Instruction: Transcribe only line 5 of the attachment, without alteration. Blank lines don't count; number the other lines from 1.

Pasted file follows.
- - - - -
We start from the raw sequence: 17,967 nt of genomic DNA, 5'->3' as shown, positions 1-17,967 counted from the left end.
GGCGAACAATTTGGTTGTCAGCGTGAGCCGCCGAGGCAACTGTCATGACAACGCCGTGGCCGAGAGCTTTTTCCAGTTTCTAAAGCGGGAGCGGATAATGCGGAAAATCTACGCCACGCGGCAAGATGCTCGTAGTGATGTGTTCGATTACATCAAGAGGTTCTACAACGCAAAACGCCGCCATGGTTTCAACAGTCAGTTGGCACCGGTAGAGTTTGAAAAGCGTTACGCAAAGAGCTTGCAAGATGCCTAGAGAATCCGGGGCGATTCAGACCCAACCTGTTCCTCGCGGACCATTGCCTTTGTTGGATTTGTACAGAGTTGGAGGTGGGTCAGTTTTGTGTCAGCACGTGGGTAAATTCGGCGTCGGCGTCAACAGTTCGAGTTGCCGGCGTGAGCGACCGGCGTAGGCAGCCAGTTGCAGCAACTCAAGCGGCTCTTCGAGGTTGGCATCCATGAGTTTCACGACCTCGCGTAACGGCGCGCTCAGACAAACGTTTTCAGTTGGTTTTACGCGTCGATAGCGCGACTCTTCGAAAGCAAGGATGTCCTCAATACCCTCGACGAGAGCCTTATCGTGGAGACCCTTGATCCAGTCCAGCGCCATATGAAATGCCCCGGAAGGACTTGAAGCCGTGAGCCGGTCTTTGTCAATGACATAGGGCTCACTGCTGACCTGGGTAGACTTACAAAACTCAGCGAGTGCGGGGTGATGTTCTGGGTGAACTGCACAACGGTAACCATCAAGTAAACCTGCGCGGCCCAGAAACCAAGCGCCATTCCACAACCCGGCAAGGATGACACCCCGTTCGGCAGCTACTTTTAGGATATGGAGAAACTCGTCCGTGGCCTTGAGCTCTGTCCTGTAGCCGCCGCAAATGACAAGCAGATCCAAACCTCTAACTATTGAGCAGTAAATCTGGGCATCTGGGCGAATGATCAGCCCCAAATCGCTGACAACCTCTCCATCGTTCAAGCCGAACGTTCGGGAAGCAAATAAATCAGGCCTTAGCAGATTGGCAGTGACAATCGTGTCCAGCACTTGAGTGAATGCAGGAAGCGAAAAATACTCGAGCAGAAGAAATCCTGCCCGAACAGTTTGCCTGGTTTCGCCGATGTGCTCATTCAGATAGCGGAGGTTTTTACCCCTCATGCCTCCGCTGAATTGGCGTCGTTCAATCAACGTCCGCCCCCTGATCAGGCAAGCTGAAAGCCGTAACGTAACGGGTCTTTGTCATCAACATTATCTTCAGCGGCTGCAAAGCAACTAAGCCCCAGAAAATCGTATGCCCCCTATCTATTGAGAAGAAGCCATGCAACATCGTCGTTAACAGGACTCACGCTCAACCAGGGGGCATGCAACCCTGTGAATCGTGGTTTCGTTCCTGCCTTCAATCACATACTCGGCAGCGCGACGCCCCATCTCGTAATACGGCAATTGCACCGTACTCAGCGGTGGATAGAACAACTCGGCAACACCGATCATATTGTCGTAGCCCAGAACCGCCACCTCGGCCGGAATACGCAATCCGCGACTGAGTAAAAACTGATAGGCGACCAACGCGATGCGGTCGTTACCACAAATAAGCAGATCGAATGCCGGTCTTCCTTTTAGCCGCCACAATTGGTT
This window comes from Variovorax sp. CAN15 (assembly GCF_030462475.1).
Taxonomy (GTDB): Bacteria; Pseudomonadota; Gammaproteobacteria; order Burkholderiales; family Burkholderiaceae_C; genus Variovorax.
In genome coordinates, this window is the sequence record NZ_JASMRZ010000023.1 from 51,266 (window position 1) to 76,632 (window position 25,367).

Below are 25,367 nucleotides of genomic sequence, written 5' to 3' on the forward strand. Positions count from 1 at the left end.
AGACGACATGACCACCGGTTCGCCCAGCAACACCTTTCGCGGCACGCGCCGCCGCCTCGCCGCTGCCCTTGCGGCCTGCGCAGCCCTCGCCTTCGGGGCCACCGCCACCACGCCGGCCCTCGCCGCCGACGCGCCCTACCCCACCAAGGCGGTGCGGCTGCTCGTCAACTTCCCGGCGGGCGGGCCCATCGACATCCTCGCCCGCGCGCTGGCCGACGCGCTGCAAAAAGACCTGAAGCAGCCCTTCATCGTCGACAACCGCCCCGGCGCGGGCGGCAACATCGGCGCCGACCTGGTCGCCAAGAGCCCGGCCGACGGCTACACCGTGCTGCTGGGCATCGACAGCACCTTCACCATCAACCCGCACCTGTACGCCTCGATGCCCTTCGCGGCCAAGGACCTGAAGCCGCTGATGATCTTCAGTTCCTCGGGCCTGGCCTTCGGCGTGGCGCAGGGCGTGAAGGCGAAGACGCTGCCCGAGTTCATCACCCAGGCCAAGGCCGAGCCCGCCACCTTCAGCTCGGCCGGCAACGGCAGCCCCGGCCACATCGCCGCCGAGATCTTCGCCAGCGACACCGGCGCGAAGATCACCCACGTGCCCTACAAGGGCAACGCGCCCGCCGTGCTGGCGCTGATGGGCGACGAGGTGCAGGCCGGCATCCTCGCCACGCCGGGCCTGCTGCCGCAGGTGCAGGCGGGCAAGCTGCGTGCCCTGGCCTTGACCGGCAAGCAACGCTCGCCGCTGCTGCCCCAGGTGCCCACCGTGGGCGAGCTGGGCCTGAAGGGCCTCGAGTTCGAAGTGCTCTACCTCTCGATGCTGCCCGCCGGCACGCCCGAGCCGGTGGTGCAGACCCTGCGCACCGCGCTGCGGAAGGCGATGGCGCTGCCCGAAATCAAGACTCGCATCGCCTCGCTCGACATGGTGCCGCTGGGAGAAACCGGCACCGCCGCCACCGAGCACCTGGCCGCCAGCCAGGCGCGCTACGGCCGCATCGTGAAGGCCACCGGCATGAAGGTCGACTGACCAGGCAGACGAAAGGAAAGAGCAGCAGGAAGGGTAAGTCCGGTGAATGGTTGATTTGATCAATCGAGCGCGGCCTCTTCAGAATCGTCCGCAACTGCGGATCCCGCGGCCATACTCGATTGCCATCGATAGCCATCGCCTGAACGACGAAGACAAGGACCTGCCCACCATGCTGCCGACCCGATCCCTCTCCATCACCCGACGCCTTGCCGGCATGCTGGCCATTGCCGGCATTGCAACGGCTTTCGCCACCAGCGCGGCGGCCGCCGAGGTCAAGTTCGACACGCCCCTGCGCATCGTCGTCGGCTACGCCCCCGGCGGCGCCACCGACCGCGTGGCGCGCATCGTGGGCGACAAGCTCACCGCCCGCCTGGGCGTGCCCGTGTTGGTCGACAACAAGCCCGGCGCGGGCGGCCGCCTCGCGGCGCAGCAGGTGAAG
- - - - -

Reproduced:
In genome coordinates, this window is the sequence record NZ_JASMRZ010000023.1 from 51,266 (window position 1) to 76,632 (window position 25,367).